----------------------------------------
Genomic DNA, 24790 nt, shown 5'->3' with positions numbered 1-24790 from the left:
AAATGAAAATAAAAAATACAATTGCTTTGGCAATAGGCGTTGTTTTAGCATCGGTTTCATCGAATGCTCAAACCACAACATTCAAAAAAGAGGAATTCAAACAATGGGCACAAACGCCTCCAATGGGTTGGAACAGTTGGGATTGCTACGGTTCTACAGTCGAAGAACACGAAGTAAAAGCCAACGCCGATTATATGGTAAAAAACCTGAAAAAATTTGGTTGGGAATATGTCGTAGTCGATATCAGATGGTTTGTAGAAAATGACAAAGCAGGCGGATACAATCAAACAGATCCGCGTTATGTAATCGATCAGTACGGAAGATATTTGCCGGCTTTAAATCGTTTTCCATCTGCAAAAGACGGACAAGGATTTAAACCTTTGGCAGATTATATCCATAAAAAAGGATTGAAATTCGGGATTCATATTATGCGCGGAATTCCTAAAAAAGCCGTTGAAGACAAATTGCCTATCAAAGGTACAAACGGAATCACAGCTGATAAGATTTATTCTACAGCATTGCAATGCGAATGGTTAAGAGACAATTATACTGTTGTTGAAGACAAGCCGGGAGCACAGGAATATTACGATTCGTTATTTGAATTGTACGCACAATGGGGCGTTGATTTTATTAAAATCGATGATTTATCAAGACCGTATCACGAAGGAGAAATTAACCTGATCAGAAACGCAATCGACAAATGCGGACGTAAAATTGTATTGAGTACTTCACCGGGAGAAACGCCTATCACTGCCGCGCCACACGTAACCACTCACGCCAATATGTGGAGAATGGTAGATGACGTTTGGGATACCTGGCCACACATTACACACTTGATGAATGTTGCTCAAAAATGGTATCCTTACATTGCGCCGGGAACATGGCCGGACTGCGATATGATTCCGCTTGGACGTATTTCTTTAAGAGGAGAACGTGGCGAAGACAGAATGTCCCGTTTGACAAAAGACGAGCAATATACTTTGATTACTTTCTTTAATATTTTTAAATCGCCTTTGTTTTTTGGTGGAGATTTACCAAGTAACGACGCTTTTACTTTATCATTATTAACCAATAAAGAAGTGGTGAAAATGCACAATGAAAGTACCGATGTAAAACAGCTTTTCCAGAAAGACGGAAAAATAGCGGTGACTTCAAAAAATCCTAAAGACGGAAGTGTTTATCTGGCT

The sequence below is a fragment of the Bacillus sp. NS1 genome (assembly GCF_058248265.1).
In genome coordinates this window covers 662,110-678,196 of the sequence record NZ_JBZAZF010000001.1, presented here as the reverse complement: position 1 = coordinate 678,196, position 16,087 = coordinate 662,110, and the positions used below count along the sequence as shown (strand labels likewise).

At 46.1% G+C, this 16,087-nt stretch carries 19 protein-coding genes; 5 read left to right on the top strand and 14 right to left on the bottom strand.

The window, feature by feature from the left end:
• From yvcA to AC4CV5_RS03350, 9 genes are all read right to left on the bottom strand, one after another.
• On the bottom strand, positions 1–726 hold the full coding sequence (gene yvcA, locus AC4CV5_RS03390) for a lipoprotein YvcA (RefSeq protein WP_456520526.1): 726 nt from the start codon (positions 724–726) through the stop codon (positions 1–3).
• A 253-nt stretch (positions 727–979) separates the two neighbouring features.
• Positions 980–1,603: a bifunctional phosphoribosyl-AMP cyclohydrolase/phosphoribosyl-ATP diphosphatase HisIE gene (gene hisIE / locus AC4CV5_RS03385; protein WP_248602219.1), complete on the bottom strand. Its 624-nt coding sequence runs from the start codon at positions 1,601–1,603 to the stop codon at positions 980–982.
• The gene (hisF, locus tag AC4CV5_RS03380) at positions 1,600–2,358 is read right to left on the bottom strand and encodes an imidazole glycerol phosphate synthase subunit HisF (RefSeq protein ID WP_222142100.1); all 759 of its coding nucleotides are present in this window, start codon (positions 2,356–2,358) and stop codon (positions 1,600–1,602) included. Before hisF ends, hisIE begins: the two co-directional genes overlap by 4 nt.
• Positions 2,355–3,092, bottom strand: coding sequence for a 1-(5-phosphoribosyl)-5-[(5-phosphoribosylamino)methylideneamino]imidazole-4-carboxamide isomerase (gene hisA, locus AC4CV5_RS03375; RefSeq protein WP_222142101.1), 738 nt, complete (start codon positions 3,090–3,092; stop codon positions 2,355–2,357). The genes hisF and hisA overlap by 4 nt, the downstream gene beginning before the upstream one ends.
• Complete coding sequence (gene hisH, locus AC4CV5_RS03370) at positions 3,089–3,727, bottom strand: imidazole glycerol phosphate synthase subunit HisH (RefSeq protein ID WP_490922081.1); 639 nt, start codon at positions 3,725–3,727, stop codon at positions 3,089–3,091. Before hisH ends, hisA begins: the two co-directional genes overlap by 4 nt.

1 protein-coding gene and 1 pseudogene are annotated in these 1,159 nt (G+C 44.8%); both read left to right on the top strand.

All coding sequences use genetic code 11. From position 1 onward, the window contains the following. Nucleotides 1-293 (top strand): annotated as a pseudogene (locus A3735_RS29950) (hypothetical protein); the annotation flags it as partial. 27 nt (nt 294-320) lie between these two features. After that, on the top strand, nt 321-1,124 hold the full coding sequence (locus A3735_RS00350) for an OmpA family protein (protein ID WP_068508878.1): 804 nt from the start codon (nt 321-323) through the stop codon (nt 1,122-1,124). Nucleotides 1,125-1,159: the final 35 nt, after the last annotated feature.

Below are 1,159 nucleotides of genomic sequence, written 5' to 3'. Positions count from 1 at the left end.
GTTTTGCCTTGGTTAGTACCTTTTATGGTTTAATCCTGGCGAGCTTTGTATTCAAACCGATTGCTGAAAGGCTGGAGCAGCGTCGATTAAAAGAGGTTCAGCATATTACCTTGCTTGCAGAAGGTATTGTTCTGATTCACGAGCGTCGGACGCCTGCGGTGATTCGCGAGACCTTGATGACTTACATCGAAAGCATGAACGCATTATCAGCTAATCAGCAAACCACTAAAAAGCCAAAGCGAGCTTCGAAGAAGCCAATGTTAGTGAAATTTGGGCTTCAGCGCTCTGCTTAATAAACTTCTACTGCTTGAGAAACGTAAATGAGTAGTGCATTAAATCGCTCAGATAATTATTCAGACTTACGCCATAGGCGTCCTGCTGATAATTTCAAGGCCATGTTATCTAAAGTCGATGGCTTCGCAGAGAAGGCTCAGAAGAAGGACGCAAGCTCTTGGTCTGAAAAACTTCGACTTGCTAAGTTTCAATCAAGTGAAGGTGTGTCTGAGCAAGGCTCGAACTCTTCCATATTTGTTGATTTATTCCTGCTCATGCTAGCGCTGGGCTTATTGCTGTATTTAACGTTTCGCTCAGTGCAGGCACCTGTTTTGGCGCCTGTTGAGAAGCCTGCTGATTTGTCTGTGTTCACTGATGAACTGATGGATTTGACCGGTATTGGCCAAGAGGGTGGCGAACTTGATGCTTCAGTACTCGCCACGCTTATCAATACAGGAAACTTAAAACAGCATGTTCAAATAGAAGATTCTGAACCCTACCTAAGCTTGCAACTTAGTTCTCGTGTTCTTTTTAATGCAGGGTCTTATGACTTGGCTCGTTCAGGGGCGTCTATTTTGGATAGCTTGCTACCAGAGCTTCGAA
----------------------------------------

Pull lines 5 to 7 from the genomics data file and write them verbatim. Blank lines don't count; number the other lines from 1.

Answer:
At 46.1% G+C, this 16,087-nt stretch carries 19 protein-coding genes; 5 read left to right on the top strand and 14 right to left on the bottom strand.

The window, feature by feature from the left end:
• From yvcA to AC4CV5_RS03350, 9 genes are all read right to left on the bottom strand, one after another.